Dancing to the Future
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At a conference in Goa, transgenders share their stories and discuss empowerment plans
Navya Singh stood out amidst the crowd of transgenders dancing on a cruise ship in Goa. In a black tee and tight jeans, Singh swayed with the ease of a professional dancer. "That's because I am a bar dancer in Mumbai," said the 24-year-old, who belongs to Chandigarh. But dancing on the ship in Goa, with other transgenders, was a different experience for her. "I feel born again here," she said, with a wide grin. A far cry from how she feels about her job in Mumbai. "I became a bar dancer because I had no option," said Singh, a commerce graduate who earlier worked as a counsellor with an NGO in Mumbai, before she quit as she had to go to Chandigarh. "When I returned to Mumbai, nobody was willing to employ me, so I became a bar dancer," she said. And then, her boyfriend left her "because his family didn't accept me the way I am".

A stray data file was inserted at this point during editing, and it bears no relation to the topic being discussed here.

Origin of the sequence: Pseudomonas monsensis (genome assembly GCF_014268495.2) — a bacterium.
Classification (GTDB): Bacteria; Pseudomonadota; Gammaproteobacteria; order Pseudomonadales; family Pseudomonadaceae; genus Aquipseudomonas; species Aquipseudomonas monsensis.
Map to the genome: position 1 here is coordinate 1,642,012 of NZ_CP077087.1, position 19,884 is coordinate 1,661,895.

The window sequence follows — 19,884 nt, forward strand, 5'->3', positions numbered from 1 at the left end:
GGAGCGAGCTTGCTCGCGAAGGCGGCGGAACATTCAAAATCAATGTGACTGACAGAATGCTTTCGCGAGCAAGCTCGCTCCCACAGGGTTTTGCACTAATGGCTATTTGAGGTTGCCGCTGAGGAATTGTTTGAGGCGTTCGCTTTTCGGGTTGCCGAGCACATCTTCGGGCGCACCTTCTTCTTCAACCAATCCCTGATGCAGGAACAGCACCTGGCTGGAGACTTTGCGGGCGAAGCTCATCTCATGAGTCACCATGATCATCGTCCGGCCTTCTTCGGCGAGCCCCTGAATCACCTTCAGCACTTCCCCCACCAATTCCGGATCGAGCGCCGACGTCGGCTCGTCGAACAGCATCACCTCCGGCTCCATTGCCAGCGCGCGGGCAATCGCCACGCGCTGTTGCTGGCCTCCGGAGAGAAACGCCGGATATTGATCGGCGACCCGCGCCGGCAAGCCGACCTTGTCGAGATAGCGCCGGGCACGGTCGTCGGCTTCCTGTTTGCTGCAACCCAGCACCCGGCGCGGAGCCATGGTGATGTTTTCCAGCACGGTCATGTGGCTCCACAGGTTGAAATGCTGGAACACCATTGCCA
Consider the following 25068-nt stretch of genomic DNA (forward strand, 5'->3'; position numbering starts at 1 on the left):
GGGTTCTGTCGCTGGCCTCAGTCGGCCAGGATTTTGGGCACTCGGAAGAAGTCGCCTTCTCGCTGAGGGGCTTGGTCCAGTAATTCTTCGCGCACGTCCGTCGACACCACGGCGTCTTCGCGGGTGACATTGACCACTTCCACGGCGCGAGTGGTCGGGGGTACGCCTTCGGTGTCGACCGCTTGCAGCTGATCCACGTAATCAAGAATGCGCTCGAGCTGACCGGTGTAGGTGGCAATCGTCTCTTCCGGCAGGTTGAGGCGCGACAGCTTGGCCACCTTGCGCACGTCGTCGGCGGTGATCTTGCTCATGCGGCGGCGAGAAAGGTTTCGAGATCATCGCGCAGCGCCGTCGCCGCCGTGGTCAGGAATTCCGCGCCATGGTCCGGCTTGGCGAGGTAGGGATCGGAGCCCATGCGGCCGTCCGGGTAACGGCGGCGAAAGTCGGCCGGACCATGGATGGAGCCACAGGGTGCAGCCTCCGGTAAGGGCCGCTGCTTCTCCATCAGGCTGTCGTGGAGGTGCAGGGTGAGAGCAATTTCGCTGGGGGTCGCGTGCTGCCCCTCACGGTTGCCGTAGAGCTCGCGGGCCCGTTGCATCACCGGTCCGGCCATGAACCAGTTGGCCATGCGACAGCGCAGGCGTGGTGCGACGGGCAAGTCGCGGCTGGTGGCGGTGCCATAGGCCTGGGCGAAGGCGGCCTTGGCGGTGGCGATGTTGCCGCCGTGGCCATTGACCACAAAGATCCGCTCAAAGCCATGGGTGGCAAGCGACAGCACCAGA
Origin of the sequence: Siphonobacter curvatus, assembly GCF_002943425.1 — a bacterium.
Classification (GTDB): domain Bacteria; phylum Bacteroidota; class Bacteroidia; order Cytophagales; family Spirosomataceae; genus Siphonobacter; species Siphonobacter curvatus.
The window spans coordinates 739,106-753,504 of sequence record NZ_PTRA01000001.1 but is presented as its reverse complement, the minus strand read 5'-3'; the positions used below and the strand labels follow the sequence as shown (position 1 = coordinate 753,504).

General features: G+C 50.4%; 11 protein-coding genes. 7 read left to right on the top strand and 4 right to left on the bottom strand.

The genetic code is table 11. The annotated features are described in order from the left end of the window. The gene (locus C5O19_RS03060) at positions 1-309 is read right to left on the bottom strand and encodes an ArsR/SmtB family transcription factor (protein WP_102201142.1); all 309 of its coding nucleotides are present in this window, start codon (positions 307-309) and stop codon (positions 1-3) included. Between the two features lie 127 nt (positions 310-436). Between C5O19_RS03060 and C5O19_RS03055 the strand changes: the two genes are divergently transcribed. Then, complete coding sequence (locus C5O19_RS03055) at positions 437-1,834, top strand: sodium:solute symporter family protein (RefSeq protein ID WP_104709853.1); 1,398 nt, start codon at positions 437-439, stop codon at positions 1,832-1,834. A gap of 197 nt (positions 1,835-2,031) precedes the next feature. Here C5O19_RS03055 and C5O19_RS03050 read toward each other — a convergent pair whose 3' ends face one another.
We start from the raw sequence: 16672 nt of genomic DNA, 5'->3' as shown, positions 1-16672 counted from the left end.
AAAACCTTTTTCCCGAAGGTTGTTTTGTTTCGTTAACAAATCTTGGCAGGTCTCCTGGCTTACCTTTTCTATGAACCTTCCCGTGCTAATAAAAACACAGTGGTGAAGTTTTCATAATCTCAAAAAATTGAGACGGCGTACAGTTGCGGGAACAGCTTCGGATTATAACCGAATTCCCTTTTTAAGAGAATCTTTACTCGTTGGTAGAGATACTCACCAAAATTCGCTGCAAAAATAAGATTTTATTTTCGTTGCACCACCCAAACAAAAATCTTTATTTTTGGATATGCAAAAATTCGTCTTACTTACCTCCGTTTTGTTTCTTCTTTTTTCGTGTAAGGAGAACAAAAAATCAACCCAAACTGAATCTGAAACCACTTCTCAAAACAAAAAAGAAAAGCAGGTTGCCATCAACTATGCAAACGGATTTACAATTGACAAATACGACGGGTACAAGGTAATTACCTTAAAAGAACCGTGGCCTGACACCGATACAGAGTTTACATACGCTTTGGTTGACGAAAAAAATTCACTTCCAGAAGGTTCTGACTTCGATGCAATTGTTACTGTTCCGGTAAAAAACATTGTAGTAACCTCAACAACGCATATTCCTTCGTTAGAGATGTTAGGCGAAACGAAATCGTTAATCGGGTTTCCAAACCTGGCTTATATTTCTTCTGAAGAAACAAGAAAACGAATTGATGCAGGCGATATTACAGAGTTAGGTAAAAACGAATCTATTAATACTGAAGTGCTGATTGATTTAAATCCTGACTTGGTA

Navya's story reflects the lives of some 55 transgenders who congregated in Panaji, Goa for the All India Mela of Transgenders, organised by the NGO Anam Prem. The one-day conference, held at the Goa State Museum, had lectures by activists on the discrimination faced by transgenders. Abhina Aher, a transgender activist from Delhi, while addressing the audience, said, "Forget being a little human towards us, in most of the places, especially in the rural areas, we are hunted out of villages by our own parents, beaten and sexually abused so that we are forced to live like men or face rejection from the community. Why do you think that we live in groups and intimidate people with loud claps and harsh voices?" she said. Laxmi Prajapati, a 24-year-old from Indore, nodded to Aher's words. Wearing a bright red sari, and chunky jewellery, she told us, "I work as an accountant and dress up like a man in office. I work at two places in shifts, and make Rs 13,000 every month. It is enough to help sustain whatever I do."
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